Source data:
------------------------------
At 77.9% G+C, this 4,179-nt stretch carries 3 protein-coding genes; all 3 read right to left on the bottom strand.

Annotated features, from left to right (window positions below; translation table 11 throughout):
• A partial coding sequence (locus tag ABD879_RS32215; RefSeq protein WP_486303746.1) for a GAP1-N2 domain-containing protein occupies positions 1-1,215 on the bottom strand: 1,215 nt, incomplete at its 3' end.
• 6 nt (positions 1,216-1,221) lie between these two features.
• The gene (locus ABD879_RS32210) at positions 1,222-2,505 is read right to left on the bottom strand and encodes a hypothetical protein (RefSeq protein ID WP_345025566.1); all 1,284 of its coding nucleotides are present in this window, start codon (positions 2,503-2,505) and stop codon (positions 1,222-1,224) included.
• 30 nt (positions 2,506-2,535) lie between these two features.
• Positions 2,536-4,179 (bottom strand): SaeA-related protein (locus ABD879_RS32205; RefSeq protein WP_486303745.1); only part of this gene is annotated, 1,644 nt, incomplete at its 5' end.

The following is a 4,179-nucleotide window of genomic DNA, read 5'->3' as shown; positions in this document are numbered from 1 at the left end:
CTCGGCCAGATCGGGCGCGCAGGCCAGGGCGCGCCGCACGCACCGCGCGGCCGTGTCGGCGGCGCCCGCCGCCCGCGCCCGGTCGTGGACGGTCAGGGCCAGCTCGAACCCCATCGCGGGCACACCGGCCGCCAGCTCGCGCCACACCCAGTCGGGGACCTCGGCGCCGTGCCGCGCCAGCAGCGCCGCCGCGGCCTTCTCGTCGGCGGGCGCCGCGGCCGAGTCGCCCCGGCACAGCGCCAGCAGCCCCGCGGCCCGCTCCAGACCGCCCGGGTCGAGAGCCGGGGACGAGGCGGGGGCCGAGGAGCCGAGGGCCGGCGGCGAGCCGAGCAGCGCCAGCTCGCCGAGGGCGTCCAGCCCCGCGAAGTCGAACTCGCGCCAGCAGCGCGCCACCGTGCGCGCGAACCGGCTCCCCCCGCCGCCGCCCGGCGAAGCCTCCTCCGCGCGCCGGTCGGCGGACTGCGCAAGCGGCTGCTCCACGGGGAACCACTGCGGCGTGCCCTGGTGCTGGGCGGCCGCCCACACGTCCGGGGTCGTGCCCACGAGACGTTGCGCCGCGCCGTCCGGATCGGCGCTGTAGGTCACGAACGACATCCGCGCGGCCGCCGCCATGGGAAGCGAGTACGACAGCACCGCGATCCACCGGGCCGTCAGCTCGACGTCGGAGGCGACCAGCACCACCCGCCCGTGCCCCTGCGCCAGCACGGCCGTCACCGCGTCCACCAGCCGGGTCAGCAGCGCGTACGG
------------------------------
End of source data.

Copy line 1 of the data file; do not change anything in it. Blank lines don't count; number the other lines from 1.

At 77.9% G+C, this 4,179-nt stretch carries 3 protein-coding genes; all 3 read right to left on the bottom strand.